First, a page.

It is the duty of the secretary to write out the order of the day for the president, as well as to keep the minutes and books of the society and to attend to its correspondence. Hers is an arduous post, for she must do much routine work for which she usually receives little credit. She possesses a good deal of power, if she knows how to use it wisely. One of her most important duties is to report accurately, and at suitable length, the proceedings of the club. She must be neither too terse nor too diffuse. It is usually best not to praise any performance of any member of the society, lest there be heart-burnings because Mrs. A.'s paper was much commended, while Mrs. B.'s was only mentioned briefly. It is better to take notes of all important matters on the spot, rather than to trust to memory. In some societies, it is the custom to copy these at once into the minute-book, ha others the copying is deferred until the minutes have been approved by the club. In the former case, should the society vote to have any alterations or corrections made, the secretary should write, in her account of the second meeting, " The minutes of such a date were read and it was ordered that the following corrections be made." The proceedings of the day are usually opened with roll-call and the reading of the minutes.
The secretary, like the president, is the servant of the club, and should make every effort to serve it well, and to treat all with impartiality. If the society directs her to make certain corrections in the minutes, it is her duty to obey, even if she thinks her record is right. She is, of course, at liberty to resign, if she thinks she is unfairly treated.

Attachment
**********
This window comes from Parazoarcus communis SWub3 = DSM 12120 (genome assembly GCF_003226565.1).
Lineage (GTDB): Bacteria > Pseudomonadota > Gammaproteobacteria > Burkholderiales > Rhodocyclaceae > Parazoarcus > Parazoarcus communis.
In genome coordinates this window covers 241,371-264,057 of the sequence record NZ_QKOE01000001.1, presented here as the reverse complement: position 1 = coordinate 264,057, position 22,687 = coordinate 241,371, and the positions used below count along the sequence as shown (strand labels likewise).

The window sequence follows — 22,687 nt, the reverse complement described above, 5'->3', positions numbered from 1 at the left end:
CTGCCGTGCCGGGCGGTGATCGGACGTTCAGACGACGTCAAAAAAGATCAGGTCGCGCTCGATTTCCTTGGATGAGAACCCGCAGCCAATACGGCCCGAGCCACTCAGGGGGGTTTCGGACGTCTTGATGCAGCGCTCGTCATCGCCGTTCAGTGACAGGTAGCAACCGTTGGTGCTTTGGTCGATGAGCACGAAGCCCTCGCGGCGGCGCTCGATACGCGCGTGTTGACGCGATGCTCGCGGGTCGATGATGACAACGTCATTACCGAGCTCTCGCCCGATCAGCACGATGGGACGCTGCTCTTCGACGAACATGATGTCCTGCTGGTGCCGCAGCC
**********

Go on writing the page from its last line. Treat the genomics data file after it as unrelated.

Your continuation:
It is the duty of the treasurer to see that the members pay their dues at the proper time, and to remind those who are in arrears. This requires some tact and delicacy. Dunning notices should never be sent on postal cards. Some societies have the regulations relating to dues printed on a slip of paper. The treasurer may add a few courteous lines, intimating that the matter has doubtless escaped Mrs. X.'s attention, that she asks leave to remind her of it, or something to this effect. The treasurer should also pay musicians or lecturers, before they leave the club, rather than send a check by mail.
The membership at large should give their officers cordial support, should be loyal to the organization and should beware of the tendency to take things as personal, that were not so intended. Women are so new to club life that they often err in this direction.
In the treatment of lecturers, organizations of women are extremely courteous, receiving them with much kindness and hospitality. The officers sometimes forget, however, that the business of the club is not of especial interest except to club-women. A lecturer should not be kept waiting while the affairs of the society are transacted. Ile should be notified before-hand of the time when he is expected to speak, and not simply of the time of the meeting. Where the speaker is a woman, the secretary, chairman of entertainment committee or some member of the club should meet her at the train and bring her in a conveyance to the place of meeting. She should also be taken back to the station, in the same way.
The president or chairman of the day goes first down the aisle, but on reaching the steps to the platform, allows a lecturer who is a woman, to precede her. It is well to consult a speaker, before arranging a reception or other entertainment in her honor. Club-women do not always realize that lecturing, with the travelling it involves, is fatiguing. A speaker may not have the strength nor the leisure to attend social functions, much as she might enjoy these under other circumstances.
Since women's clubs are usually democratic organizations, where rich and poor meet on a footing of equality, it is well to have the entertainments simple in character, so that no one's purse may be severely taxed.
If a number of persons are invited to speak at a club banquet, care should be taken that guests from a distance should have an opportunity to do so, before the hour of departure of their trains. Organizations of women are apt to make their programmes too long, and to overweigh these with " home talent. "
( Originally Published 1911 )